It’s clay target time

Jun. 07, 2014 @ 03:03 PM

Summer is here and shooting clay targets is a great way to keep your wingshooting skills sharp. Hitting targets is a lot more fun than missing. Here are a few tips to improve your clay target and hunting skills.

Gun Fit It’s possible to shoot well and break targets with a gun that doesn’t fit you. I recently shot skeet with a pistol grip shotgun that had no stock at all, and I broke what might be seen as a respectable number of targets, but I didn’t break nearly as many as I would have, had I been shooting a gun with a stock that fit me.
Good gun fit simply means the stock dimensions of the gun allow the shooter to easily and consistently mount the gun so he’s looking straight down the barrel. Shotguns don’t have rear sights. The reason they don’t is that you don’t have time to align your eye with the front and rear sights and then swing the sight picture ahead of a flying target to hit it. Having said this, a properly mounted and fitted gun does just that without any conscious effort on the part of the shooter.
With a properly fitted gun, the shooter puts the gun to his shoulder and the alignment process is accomplished by proper gun fit. This allows the shooter to focus on the target and its flight. The shooter sees the rib and bead in his vision field, but they’re not his focal point; the target is. To determine if you have a reasonably good gun fit, focus on a spot, close your eyes, and mount the gun. When you open your eyes, you should be looking straight down the rib without having to adjust.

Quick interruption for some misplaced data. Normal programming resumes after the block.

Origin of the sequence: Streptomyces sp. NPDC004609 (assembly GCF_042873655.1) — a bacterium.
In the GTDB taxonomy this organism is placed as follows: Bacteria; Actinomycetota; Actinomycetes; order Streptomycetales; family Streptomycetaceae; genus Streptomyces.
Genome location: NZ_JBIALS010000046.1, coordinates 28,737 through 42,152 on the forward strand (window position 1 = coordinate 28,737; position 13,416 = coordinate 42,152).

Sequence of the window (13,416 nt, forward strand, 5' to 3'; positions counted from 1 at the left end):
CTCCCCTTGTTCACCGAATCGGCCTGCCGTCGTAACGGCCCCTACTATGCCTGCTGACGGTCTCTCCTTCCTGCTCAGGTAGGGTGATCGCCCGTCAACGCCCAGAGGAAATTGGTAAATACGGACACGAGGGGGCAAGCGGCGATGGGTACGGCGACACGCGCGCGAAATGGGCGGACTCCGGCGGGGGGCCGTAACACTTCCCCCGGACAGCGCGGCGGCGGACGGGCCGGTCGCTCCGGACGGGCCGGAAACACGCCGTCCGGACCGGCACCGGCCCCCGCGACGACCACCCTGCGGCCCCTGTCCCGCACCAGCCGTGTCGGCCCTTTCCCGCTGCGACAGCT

Gun Mount If you don’t have a consistent gun mount, you’ll never reach your potential as a wingshooter. The only way to accomplish a consistent gun mount, is to mount the gun over and over until every time the gun comes to your shoulder, it’s in the same place. Your head is in the same place on the comb, and you’re looking straight down the rib. While many clay shooters shoot with the gun pre-mounted, I believe this is counter-productive to really good wingshooting.
Most knowledgeable instructors teach shooting from a low ready position, and if properly executed, low gun is more effective than shooting with the gun mounted in the shoulder. The reason for this is that on crossing targets, the shooter needs to generate swing speed quickly and getting the gun up to speed is easier when the gun is closer to the body’s center of motion.
Practicing the mount is easily done at home with an unloaded gun. Again, focus on a spot, close your eyes and mount the gun. If you’re looking straight down the rib and the gun is pointed at the spot when you open your eyes, it was a good gun mount. If not, you need more practice. Once the gun mount is learned, it’s the same, no matter how the target moves. All tracking and movement is done below the waist, the gun mount from waist up is always the same.
Focus The point of gun fit is to make mounting the gun effortless. The point of the shooter’s ritual is to mentally prepare for success. The point of developing proper gun mount, is to assure the gun comes to the shoulder aligned with the shooter’s eye without conscious effort. Even though the shooter can see the outline of the rib and bead, it’s inconsequential because he knows his gun fit and gun mount are good. This allows him to put all his focus on the target and forget about everything else.